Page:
A custom-made Artificial Model was used. The two central incisors served as injured teeth (degrees of loosening III and II) and the two lateral incisors as non-injured teeth (physiological mobility). Horizontal and vertical tooth mobilities were investigated before and after splinting with the Periotest® method; the percent change was taken as the relative splint effect. Teeth were splinted with three types of wire-composite splints: Dentaflex (0.45 mm), Strengtheners (0.8 × 1.8 mm), and Dentaflex completely covered with composite. Four adhesive point dimensions (2, 3, 4, and 5 mm) were evaluated. Normal distribution was tested with the Kolmogorov–Smirnov test. Differences were evaluated with the anova and post hoc tests for pair-wise comparisons. Significance level was set at 0.05.

    Results

    The adhesive point dimension did not influence splint rigidity, in general ( P  = 0.288). Significant effects were found in non-injured teeth with the Dentaflex ( P  

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  • influence of wire extension and type on splint rigidity evaluation by a dynamic and a static measuring method
    Dental Traumatology, 2011
    Co-Authors: Christine Berthold, Friedrich Johannes Auer, Sergej Potapov, Anselm Petschelt

    Abstract:

    Objectives To evaluate the influence of wire dimension and wire length on the splint rigidity of wire-composite splints in vitro. Materials and methods A custom-made Artificial Model was used. The central incisors simulated ‘injured’ teeth with increased mobility, and the lateral incisors and canines served as ‘uninjured’ teeth with physiological mobility. To assess horizontal and vertical tooth mobility before and after splinting, the Periotest and Zwick methods were applied. Teeth 13-23 were splinted using wire-composite splint 1 (WCS1; Dentaflex 0.45 mm) and wire-composite splint 2 (WCS2; Strengtheners 0.8 × 1.8 mm). Splint length was varied by successively shortening the wire. The influence of wire dimension was tested using t-test and Wilcoxon-Mann-Whitney test with the Bonferroni-Holm procedure (α = 0.05). To test the influence of wire length, anova and Kruskal-Wallis tests as well as Tukey range and Wilcoxon test with Bonferroni-Holm procedure were applied (α = 0.05). Results Wire dimension significantly influenced splint rigidity (P 0.05). Conclusion WCS1 is flexible compared with the more rigid WCS2. The wire length influences the rigidity. To ensure adequate fixation and reduce the risk of enamel damage during splint removal, the splint should include only one ‘uninjured’ tooth bilaterally.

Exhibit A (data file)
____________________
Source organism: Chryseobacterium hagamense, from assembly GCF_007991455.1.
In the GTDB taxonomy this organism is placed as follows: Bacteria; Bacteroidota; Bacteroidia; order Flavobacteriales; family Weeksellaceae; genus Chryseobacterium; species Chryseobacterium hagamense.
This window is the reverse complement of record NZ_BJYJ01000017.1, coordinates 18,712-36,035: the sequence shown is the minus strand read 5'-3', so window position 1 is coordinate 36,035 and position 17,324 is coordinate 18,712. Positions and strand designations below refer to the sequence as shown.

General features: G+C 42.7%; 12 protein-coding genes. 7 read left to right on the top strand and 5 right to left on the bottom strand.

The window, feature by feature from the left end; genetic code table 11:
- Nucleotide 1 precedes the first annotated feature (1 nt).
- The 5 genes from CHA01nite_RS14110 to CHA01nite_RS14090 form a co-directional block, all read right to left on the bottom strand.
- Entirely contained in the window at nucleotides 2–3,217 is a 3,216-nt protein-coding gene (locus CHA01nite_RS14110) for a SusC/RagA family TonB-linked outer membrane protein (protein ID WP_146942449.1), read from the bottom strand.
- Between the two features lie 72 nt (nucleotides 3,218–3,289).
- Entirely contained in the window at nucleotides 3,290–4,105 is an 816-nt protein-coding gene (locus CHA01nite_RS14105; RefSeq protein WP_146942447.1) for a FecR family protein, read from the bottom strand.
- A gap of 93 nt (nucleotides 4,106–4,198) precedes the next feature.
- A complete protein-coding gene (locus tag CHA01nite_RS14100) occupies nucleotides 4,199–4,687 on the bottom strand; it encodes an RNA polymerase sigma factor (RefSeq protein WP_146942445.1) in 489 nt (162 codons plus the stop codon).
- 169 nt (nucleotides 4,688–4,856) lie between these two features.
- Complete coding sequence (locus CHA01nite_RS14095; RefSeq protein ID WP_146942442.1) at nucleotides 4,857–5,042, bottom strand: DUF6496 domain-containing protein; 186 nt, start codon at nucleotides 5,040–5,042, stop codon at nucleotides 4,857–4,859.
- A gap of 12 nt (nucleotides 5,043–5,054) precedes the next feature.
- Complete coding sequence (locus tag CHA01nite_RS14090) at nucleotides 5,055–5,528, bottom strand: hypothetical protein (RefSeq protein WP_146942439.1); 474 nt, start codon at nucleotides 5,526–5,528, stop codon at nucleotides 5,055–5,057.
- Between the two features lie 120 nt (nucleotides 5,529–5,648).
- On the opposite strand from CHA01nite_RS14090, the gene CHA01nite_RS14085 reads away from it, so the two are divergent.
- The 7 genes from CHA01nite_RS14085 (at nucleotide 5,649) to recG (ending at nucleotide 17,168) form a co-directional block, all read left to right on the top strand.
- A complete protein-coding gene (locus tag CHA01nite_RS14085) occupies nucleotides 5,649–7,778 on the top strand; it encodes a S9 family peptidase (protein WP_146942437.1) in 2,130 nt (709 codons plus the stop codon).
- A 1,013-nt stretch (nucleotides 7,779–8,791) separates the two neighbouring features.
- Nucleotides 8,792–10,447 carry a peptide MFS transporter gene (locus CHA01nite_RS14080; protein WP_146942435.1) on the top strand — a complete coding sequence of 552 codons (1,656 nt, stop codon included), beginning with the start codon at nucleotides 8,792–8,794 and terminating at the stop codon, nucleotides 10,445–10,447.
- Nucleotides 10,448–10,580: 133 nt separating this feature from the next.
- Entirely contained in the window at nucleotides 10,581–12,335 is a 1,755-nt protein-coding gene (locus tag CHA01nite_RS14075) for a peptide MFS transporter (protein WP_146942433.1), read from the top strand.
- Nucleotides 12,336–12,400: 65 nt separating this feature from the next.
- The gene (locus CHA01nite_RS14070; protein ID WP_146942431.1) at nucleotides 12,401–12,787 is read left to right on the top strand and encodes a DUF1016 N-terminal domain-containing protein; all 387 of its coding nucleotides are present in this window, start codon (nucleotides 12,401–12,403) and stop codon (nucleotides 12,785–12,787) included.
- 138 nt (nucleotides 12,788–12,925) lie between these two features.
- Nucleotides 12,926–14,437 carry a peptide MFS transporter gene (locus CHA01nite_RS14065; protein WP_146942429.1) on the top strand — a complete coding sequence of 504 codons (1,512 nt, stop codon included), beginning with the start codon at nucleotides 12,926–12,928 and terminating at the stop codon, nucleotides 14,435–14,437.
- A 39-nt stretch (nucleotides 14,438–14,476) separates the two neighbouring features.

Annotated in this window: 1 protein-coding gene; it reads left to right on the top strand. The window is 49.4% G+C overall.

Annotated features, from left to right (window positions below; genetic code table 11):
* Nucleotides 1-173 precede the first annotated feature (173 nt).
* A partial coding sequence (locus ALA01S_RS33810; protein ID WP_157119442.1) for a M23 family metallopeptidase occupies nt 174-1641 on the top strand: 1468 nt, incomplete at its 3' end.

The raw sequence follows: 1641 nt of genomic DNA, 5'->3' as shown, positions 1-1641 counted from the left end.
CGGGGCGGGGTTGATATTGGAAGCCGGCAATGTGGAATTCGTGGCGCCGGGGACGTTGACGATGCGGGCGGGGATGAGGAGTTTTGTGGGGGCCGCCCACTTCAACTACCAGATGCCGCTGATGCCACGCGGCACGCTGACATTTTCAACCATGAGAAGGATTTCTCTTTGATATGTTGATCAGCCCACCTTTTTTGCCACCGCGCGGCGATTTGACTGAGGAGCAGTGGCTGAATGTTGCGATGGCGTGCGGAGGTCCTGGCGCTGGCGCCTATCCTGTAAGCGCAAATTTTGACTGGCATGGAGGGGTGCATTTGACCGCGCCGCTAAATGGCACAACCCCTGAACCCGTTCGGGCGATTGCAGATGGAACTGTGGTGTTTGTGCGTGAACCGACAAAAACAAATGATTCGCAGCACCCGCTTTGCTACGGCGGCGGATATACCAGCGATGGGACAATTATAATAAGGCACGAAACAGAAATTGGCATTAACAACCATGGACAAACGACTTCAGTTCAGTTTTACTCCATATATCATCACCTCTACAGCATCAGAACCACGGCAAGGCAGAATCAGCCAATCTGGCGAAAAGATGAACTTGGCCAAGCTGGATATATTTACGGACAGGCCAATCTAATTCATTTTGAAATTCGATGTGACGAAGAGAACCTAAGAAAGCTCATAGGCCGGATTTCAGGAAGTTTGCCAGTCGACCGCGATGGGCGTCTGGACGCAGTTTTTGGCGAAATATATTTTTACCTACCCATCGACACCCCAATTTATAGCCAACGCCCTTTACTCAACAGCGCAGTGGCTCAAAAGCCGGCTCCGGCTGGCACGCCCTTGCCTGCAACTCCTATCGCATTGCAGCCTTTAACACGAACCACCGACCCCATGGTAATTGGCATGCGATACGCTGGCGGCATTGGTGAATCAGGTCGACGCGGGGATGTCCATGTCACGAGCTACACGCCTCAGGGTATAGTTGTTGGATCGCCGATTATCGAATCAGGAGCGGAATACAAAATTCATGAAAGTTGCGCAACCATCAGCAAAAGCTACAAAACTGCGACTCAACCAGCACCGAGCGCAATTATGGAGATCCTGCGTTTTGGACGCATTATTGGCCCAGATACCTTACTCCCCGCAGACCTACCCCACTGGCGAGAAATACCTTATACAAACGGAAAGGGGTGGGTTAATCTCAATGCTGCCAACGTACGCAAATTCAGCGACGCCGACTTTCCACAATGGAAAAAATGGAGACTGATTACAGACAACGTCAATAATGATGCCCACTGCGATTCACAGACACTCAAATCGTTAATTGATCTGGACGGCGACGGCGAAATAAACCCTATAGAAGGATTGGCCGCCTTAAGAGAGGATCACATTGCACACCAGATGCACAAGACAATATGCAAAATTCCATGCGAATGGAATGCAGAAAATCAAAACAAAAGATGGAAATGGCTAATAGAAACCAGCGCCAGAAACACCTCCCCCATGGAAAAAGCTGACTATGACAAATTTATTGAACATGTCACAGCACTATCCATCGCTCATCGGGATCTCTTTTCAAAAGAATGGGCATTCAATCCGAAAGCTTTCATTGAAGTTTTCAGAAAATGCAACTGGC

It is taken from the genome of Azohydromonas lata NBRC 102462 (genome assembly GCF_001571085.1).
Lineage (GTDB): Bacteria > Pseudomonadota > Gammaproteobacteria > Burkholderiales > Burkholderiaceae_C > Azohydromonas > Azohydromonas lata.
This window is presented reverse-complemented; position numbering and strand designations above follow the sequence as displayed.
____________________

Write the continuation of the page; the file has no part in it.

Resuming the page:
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Dario Carugo – One of the best experts on this subject based on the ideXlab platform.

  • investigating the flow dynamics in the obstructed and stented ureter by means of a biomimetic Artificial Model
    PLOS ONE, 2014
    Co-Authors: Francesco Clavica, Xuefeng Zhao, Motaz Elmahdy, Marcus J Drake, Xunli Zhang, Dario Carugo

    Abstract:

    Double-J stenting is the most common clinical method employed to restore the upper urinary tract drainage, in the presence of a ureteric obstruction. After implant, stents provide an immediate pain relief by decreasing the pressure in the renal pelvis (P). However, their long-term usage can cause infections and encrustations, due to bacterial colonization and crystal deposition on the stent surface, respectively. The performance of double-J stents – and in general of all ureteric stents – is thought to depend significantly on urine flow field within the stented ureter. However very little fundamental research about the role played by fluid dynamic parameters on stent functionality has been conducted so far. These parameters are often difficult to assess in-vivo, requiring the implementation of laborious and expensive experimental protocols. The aim of the present work was therefore to develop an Artificial Model of the ureter (i.e. ureter Model, UM) to mimic the fluid dynamic environment in a stented ureter. The UM was designed to reflect the geometry of pig ureters, and to investigate the values of fluid dynamic viscosity (μ), volumetric flow rate (Q) and severity of ureteric obstruction (OB%) which may cause critical pressures in the renal pelvis. The distributed obstruction derived by the sole stent insertion was also quantified. In addition, flow visualisation experiments and computational simulations were performed in order to further characterise the flow field in the UM. Unique characteristics of the flow dynamics in the obstructed and stented ureter have been revealed with using the developed UM.

    Free Register to Access Article

  • EMBC – An Artificial Model for studying fluid dynamics in the obstructed and stented ureter
    2013 35th Annual International Conference of the IEEE Engineering in Medicine and Biology Society (EMBC), 2013
    Co-Authors: Dario Carugo, Xuefeng Zhao, Motaz Elmahdy, Marcus J Drake, Xunli Zhang, Francesco Clavica

    Abstract:

    Fluid dynamics in the obstructed and stented ureter represents a non-trivial subject of investigation since, after stent placement, the urine can flow either through the stent lumen or in the extra-luminal space located between the stent wall and the ureteric inner wall. Fluid dynamic investigations can help understanding the phenomena behind stent failure (e.g. stent occlusions due to bacterial colonization and encrustations), which may cause kidney damage due to the associated high pressures generated in the renal pelvis. In this work a microfluidic-based transparent device (ureter Model, UM) has been developed to simulate the fluid dynamic environment in a stented ureter. UM geometry has been designed from measurements on pig ureters. Pressure in the renal pelvis compartment has been measured against three variables: fluid viscosity (μ), volumetric flow rate (Q) and level of obstruction (OB%). The measurements allowed a quantification of the critical combination of μ, Q and OB% values which may lead to critical pressure levels in the kidney. Moreover, an example showing the possibility of applying particle image velocimetry (PIV) technology to the developed microfluidic device is provided.

    Free Register to Access Article